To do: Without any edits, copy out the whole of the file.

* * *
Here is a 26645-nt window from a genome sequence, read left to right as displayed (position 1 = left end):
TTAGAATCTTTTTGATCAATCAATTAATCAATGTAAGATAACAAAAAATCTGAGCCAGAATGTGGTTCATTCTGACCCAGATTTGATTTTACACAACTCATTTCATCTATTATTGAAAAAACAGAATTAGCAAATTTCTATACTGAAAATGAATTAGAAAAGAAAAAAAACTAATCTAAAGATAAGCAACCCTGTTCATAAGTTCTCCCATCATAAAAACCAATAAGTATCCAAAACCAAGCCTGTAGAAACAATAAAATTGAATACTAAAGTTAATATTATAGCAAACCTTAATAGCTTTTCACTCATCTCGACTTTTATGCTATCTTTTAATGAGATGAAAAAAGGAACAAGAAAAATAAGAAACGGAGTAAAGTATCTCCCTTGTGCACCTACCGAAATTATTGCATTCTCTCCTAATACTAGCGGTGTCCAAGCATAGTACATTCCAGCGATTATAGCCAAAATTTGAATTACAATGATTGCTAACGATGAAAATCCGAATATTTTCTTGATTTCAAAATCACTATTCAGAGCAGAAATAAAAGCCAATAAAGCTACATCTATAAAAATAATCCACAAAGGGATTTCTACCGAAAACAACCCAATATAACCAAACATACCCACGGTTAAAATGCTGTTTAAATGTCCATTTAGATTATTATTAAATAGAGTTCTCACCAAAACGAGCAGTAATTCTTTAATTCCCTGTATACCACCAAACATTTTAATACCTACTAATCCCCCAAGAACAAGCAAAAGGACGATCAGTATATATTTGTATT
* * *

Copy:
Here is a 26645-nt window from a genome sequence, read left to right as displayed (position 1 = left end):
TTAGAATCTTTTTGATCAATCAATTAATCAATGTAAGATAACAAAAAATCTGAGCCAGAATGTGGTTCATTCTGACCCAGATTTGATTTTACACAACTCATTTCATCTATTATTGAAAAAACAGAATTAGCAAATTTCTATACTGAAAATGAATTAGAAAAGAAAAAAAACTAATCTAAAGATAAGCAACCCTGTTCATAAGTTCTCCCATCATAAAAACCAATAAGTATCCAAAACCAAGCCTGTAGAAACAATAAAATTGAATACTAAAGTTAATATTATAGCAAACCTTAATAGCTTTTCACTCATCTCGACTTTTATGCTATCTTTTAATGAGATGAAAAAAGGAACAAGAAAAATAAGAAACGGAGTAAAGTATCTCCCTTGTGCACCTACCGAAATTATTGCATTCTCTCCTAATACTAGCGGTGTCCAAGCATAGTACATTCCAGCGATTATAGCCAAAATTTGAATTACAATGATTGCTAACGATGAAAATCCGAATATTTTCTTGATTTCAAAATCACTATTCAGAGCAGAAATAAAAGCCAATAAAGCTACATCTATAAAAATAATCCACAAAGGGATTTCTACCGAAAACAACCCAATATAACCAAACATACCCACGGTTAAAATGCTGTTTAAATGTCCATTTAGATTATTATTAAATAGAGTTCTCACCAAAACGAGCAGTAATTCTTTAATTCCCTGTATACCACCAAACATTTTAATACCTACTAATCCCCCAAGAACAAGCAAAAGGACGATCAGTATATATTTGTATT